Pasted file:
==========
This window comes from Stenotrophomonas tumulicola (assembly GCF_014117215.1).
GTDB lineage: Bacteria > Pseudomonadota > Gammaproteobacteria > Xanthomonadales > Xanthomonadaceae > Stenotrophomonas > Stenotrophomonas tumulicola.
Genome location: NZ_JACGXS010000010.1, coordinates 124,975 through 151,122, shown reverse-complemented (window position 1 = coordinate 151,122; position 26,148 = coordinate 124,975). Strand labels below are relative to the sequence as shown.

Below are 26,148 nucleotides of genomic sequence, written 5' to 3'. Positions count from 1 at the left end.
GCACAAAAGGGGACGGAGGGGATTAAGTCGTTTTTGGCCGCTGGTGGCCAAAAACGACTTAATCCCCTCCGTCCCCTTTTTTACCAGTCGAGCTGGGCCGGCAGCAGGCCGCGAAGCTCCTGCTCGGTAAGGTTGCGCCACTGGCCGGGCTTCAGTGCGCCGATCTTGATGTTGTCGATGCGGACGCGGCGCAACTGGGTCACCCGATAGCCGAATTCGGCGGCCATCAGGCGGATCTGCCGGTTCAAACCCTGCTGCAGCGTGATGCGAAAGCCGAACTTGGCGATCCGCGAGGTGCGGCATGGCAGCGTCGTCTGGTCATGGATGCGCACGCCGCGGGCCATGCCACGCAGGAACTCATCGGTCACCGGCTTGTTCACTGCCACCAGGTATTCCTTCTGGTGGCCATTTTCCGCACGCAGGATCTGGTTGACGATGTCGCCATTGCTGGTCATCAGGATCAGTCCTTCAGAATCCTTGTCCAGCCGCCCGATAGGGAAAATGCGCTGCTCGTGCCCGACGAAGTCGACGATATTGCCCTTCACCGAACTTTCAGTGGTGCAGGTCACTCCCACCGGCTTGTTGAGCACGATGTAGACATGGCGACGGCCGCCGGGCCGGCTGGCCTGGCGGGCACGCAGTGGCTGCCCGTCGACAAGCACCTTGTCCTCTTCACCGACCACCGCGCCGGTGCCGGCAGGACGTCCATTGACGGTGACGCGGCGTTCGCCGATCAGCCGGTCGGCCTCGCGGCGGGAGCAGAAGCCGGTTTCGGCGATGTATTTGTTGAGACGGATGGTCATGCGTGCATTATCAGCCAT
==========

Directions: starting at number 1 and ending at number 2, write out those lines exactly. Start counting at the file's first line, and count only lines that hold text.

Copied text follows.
This window comes from Stenotrophomonas tumulicola (assembly GCF_014117215.1).
GTDB lineage: Bacteria > Pseudomonadota > Gammaproteobacteria > Xanthomonadales > Xanthomonadaceae > Stenotrophomonas > Stenotrophomonas tumulicola.